Search tips
Search criteria 


Logo of brjgenpracRCGP homepageJ R Coll Gen Pract at PubMed CentralBJGP at RCGPBJGP at RCGP
Br J Gen Pract. 2010 January 1; 60(570): 53–54.
PMCID: PMC2801787

Antidepressant prescribing for older adults

Aman Bahri, Service for Older People
CNWL NHS, Foundation Trust, Bentley House, 15–21 Headstone Drive, HA3 5QX. E-mail: ku.oc.liamtoh@irhabnama
Claire Hilton, Consultant Old Age Psychiatrist

The recent paper by Cameron et al1 raises some underlying issues regarding antidepressant prescribing for older adults.

The study indicated that ‘all adult patients’ were eligible to participate. However, the mean age was 48 years (SD = 18 years). This suggests that almost no participants were over the age of 65 years. The study also stated ‘detected participants tended to be younger’.

Our concerns are twofold. Firstly, the paper is misleading if there was an upper-age cut off in this study, or older people were excluded without that being stated. Secondly, if older people were included, then why was their depression not detected? Was there an assumption that depressive symptoms are an inevitable part of old age and, therefore, depression was not considered an appropriate clinical diagnosis, which would ultimately lead to undertreatment?2

The study debunks the view that GPs are to blame for an increase in antidepressant prescribing, but does not answer the question of the real cause for this increase. A timely paper by Moore et al3 illuminates this issue. This primary care study confirms an increase in the number of overall prescriptions (2.8% in 1993 to 5.6% in 2004), but suggest this is due to patients being prescribed antidepressants for a longer duration with an increase in repeat prescriptions. Older people, with a higher tendency to experience relapses of depression, would be likely to benefit from longer-term prescribing.4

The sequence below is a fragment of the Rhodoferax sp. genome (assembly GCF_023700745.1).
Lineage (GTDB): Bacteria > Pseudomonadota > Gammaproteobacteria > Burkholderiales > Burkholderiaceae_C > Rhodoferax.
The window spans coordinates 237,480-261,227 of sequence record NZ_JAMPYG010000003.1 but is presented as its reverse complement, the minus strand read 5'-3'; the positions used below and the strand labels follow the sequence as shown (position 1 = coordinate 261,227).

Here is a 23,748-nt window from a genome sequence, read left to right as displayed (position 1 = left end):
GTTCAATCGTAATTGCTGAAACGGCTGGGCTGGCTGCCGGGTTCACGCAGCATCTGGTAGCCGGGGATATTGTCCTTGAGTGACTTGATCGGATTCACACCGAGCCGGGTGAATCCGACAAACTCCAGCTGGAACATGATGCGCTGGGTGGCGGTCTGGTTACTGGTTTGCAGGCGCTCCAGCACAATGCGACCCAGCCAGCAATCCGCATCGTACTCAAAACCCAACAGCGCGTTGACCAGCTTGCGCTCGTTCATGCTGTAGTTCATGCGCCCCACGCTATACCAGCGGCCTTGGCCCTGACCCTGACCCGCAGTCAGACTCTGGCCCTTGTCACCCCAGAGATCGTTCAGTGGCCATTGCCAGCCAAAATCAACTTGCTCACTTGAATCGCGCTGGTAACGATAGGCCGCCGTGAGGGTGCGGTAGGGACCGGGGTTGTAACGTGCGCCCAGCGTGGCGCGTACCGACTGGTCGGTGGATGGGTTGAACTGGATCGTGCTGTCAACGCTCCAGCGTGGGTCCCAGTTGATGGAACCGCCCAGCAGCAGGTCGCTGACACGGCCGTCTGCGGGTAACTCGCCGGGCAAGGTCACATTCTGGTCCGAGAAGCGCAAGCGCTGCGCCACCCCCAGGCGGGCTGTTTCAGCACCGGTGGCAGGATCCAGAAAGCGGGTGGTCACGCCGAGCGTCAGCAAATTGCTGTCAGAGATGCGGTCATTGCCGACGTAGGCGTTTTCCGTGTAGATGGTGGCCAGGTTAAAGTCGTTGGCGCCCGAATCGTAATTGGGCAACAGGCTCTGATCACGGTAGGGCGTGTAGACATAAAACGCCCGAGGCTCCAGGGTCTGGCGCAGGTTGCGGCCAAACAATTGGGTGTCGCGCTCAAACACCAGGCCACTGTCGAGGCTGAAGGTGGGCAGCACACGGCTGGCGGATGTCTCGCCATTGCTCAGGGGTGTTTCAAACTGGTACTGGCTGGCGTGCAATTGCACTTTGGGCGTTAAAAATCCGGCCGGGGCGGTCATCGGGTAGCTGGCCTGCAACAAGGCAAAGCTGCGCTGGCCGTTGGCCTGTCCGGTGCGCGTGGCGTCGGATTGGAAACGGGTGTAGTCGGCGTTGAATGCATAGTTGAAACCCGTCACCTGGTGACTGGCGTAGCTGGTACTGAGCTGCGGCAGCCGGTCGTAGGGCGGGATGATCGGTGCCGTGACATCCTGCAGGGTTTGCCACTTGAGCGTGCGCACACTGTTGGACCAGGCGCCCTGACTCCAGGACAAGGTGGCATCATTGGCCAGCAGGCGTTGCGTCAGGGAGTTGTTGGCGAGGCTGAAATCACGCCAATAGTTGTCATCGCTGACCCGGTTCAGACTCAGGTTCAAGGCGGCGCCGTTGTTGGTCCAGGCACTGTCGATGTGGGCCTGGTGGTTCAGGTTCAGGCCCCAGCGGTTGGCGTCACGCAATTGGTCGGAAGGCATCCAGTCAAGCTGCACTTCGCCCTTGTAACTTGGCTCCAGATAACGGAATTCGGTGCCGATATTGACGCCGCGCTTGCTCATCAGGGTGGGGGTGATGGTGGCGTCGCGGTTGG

The paper also did not mention rates of benzodiazepine prescribing. One hopes that benzodiazepine prescriptions are inversely related to antidepressant prescribing for depression. Higher rates of antidepressant prescribing are likely to be preferable to alternative drug regimes. Again, this has specific relevance to older people who may be particularly sensitive to side effects of benzodiazepines.

All in all, we think these issues should be addressed, especially the lack of identification of depression in older people in this study. This is of concern because depression in old age is as common as in younger people, and is associated with equal if not higher rates of suicide.


1. Cameron IM, Lawton K, Reid IC. Appropriateness of antidepressant prescribing: an observational study in a Scottish primary-care setting. Br J Gen Pract. 2009;59(566):644–649. [PMC free article] [PubMed]
2. Department of Health. National Service framework for older people. London: Department of Health; 2001. (accessed 4 Dec 2009)
3. Moore M, Yuen HM, Dunn N, et al. Explaining the rise in antidepressant prescribing: a descriptive study using the general practice research database. BMJ. 2009;339:b3999. [PubMed]
4. National Collaborating Centre for Mental Health. Depression in adults (update). Depression: the treatment and management of depression in adults. London: National Institute for Health and Clinical Excellence; 2009. (accessed 4 Dec 2009)

Articles from The British Journal of General Practice are provided here courtesy of Royal College of General Practitioners